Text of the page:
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Unlocking the Sustainable Potential of Land Resources

Evaluation Systems, Strategies and Tools

image of Unlocking the Sustainable Potential of Land Resources

Land resources are one of nature’s most precious gifts. They feed us and help our societies and economies to thrive. Some 2.5 billion agricultural smallholders worldwide manage around 500 million small farms, providing more than 80 per cent of food consumed in Asia and Sub-Saharan Africa. These resources are being degraded at an alarming pace. An estimated 33 per cent of soil is moderately to highly-degraded due to erosion, nutrient depletion, acidification, salinization, compaction and chemical pollution. Each year we lose 24 billion tonnes of fertile soil and 15 billion trees, costing the economy around $40 billion. This report focuses on land potential evaluation systems as a critical foundation for land use planning and management. More specifically, land potential evaluation systems are needed to sustain and increase the provision of ecosystem services in the context of climate change, persistent land degradation and increasing global population and per-capita consumption levels.

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Policy options for applying land potential evaluation to land use planning and management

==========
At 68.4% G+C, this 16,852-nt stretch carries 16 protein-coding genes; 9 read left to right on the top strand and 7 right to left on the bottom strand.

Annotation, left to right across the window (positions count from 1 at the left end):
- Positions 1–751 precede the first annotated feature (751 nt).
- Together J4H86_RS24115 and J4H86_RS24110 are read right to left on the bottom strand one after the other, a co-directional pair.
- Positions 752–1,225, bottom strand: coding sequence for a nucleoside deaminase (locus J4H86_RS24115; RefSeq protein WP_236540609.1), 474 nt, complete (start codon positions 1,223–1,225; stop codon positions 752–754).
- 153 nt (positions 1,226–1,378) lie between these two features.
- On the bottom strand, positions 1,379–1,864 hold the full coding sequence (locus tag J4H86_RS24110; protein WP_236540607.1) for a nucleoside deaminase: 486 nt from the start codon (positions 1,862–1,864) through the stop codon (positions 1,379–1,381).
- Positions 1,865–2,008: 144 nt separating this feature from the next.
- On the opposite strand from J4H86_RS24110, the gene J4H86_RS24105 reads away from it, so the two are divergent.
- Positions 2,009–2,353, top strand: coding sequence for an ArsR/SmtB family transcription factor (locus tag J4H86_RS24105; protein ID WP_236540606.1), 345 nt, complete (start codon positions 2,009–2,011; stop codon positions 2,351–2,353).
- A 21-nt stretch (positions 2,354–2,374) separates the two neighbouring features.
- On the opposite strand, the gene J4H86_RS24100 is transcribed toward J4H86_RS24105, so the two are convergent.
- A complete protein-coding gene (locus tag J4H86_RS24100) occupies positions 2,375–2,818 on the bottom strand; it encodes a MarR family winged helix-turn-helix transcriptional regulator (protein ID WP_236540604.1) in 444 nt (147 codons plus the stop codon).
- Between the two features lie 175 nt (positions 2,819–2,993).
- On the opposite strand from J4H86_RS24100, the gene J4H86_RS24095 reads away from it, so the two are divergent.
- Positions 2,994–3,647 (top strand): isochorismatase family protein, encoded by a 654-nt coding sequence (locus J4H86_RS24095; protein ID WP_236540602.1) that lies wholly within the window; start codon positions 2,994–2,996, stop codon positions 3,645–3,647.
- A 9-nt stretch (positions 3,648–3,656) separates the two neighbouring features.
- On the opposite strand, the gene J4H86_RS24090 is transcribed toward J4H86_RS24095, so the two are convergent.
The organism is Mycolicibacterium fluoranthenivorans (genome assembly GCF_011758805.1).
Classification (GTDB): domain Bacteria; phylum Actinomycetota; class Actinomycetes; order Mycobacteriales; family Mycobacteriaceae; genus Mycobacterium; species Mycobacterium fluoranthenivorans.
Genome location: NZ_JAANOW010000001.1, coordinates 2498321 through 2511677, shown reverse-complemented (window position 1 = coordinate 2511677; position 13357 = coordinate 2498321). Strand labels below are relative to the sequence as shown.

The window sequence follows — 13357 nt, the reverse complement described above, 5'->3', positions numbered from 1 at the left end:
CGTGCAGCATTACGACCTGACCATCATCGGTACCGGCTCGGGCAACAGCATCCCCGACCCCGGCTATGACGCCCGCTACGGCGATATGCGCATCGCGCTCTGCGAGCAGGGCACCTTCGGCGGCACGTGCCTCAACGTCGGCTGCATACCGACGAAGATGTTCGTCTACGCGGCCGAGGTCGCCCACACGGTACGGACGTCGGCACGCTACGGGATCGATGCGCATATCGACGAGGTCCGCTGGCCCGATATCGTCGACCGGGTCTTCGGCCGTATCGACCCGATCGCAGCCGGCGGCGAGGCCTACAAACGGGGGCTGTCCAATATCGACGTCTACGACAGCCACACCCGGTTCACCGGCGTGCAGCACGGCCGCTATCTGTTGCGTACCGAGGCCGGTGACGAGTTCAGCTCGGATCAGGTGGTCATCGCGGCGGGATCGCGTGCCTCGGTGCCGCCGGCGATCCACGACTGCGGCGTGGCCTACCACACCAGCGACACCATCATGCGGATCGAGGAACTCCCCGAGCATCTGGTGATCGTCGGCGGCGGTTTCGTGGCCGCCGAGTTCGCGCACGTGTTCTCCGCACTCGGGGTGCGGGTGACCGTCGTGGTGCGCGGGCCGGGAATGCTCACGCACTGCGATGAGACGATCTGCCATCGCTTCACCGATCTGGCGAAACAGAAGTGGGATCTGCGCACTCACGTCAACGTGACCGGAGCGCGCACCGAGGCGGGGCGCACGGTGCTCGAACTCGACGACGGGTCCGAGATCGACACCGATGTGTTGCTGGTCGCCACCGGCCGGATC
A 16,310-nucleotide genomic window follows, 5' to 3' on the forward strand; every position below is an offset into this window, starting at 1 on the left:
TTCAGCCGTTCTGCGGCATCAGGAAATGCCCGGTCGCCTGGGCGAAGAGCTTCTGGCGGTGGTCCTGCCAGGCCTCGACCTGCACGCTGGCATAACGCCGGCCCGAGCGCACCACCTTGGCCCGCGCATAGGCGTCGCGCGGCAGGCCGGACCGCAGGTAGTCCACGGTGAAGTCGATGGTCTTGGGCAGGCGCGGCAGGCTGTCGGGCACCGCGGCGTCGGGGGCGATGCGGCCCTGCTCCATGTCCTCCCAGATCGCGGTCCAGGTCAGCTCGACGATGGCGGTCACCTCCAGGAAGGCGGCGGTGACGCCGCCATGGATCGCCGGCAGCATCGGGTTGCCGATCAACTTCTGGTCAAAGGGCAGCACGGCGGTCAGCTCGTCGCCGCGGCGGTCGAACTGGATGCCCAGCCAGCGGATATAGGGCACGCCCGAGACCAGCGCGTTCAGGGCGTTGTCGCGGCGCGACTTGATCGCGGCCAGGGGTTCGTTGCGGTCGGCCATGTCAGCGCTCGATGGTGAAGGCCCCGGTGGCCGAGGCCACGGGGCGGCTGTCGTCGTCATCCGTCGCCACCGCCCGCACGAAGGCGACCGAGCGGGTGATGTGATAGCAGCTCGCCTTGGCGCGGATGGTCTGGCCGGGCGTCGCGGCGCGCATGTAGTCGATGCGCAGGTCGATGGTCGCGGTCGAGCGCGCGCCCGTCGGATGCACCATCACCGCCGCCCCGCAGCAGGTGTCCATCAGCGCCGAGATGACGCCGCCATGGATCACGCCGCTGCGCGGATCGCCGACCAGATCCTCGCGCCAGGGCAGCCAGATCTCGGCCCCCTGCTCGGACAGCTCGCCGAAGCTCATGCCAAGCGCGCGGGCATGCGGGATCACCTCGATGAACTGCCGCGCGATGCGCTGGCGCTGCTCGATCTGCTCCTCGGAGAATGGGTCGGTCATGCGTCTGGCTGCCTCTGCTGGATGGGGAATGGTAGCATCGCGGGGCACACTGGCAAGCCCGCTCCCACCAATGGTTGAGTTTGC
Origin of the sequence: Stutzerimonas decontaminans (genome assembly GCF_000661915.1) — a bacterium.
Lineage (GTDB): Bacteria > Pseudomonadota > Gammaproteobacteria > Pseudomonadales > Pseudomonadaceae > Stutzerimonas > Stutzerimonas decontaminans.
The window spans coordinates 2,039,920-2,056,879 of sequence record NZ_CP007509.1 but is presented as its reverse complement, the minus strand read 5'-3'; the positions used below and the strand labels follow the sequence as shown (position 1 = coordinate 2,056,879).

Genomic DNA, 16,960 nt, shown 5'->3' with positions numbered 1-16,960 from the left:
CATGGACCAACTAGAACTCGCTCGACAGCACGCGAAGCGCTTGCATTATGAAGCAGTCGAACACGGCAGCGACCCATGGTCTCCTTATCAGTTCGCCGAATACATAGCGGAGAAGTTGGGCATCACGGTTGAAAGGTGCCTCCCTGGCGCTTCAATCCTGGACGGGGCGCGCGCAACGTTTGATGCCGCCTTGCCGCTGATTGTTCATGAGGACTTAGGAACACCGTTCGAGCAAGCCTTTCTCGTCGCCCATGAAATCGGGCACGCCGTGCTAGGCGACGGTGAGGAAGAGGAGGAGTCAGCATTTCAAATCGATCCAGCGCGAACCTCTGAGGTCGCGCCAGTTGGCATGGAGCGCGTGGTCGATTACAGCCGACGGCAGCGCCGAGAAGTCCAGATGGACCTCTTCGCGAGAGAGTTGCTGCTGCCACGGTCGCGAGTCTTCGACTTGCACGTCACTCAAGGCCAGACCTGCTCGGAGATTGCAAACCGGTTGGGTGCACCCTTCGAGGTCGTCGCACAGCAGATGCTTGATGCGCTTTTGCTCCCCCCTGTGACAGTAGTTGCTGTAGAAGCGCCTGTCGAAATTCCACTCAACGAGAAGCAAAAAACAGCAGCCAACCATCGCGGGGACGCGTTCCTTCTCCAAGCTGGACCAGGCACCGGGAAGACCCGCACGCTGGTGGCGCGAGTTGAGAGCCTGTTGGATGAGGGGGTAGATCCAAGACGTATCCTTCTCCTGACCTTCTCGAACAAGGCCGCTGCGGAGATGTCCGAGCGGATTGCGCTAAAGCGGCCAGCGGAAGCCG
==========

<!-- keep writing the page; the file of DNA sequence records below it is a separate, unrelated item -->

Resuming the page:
Land potential can be applied to partially decouple economic growth from (1) land degradation, (2) conversion of natural ecosystems to agriculture, and (3) conversion of natural and agricultural systems to biologically non-productive uses including urban, infrastructure, and many forms of energy production. It can be used to decouple economic growth from land degradation by limiting land management systems to those that are sustainable for each type of land. Conversion of natural systems to agriculture can be reduced using a knowledge of land potential to maintain and increase production on existing agricultural lands in three ways: (1) limitation of productivity declines caused by degradation, and (2) close yield gaps by better matching of production systems with land potential, and (3) targeting inputs to where they will result in the greatest return on investment and least harm to other ecosystem services.

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